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Osgood-Schlatter Disease: Practical Treatment for a Self-Limiting Condition

Eric J. Wall, MD


In Brief: Osgood-Schlatter disease is one of the most common causes of knee pain in active adolescents. It is a generally benign disturbance at the junction of the patellar tendon and the tibial tubercle apophysis, and treatment during its 12- to 24-month course should be matched to severity. Mild symptoms require only patient education and moderation of activity, but severe symptoms call for a period of rest (or, rarely, immobilization) followed by aggressive quadriceps strengthening. Other conditions such as Sinding-Larsen-Johansson disease may occur simultaneously, and long-term effects can include a prominence on the anterior knee or painful kneeling.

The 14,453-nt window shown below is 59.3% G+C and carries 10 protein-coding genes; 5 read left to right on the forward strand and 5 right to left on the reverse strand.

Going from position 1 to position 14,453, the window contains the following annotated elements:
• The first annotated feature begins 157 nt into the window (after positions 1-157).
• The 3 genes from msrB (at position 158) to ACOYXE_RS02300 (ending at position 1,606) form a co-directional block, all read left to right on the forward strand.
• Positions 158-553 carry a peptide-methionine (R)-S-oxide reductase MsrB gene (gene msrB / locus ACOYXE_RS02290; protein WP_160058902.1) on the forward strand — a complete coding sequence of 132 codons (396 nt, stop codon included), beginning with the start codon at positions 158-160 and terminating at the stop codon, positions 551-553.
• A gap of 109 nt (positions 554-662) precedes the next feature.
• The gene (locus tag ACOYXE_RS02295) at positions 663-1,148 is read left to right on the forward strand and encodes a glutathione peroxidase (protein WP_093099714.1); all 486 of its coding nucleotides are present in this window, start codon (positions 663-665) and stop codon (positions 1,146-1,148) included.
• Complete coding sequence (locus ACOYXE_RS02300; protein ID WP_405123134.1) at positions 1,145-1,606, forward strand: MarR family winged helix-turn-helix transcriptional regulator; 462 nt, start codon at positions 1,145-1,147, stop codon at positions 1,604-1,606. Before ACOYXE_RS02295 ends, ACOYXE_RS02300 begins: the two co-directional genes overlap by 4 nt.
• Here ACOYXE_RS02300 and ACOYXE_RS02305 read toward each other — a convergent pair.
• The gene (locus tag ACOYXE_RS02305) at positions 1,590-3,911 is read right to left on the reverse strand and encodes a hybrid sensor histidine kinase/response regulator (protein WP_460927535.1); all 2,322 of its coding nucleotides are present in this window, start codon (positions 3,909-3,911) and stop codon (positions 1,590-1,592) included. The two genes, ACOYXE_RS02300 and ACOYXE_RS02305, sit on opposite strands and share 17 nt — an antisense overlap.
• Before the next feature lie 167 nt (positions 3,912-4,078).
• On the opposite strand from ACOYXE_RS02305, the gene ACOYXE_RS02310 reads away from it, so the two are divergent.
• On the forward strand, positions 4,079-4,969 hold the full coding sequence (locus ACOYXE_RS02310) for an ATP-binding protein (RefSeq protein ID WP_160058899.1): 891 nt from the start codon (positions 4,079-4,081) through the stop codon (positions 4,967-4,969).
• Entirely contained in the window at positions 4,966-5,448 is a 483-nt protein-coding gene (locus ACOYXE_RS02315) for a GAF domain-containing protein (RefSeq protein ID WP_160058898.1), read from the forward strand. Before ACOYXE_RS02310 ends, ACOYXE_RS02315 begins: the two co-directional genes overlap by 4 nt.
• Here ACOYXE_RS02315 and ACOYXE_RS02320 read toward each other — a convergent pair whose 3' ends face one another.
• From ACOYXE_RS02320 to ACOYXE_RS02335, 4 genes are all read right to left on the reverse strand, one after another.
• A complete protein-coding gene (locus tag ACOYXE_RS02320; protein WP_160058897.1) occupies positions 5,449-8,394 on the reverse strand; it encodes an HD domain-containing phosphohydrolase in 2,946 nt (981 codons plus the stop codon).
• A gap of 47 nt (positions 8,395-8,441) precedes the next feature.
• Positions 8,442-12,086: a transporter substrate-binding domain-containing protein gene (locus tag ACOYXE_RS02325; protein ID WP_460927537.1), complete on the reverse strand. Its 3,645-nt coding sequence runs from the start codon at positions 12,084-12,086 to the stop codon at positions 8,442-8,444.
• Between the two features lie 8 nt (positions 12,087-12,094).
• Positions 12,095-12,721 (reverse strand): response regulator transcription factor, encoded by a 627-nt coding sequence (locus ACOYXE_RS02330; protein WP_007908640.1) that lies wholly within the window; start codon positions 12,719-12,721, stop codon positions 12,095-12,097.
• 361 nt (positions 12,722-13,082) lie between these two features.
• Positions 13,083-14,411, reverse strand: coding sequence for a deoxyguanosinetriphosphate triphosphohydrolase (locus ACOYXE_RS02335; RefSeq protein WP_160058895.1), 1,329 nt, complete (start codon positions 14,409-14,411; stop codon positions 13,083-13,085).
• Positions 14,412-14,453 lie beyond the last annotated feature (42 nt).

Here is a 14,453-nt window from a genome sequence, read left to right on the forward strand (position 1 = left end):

Osgood-Schlatter disease (OSD), a very common cause of knee pain in adolescents, is a disturbance of the patellar tendon attachment to the tibial tubercle apophysis. Ultrasound and magnetic resonance imaging (MRI) scans in OSD patients frequently reveal signal changes in the patellar tendon and soft tissue adjacent to the tubercle and less frequent changes in the tubercle itself (1,2).

The condition most commonly affects young people who participate in jumping and cutting sports, such as basketball, volleyball, figure skating, gymnastics, and soccer, and is bilateral in about 20% of cases. The exact cause is unknown, but it probably involves repetitive microavulsion (overuse) of the chondrofibroosseous tibial tubercle.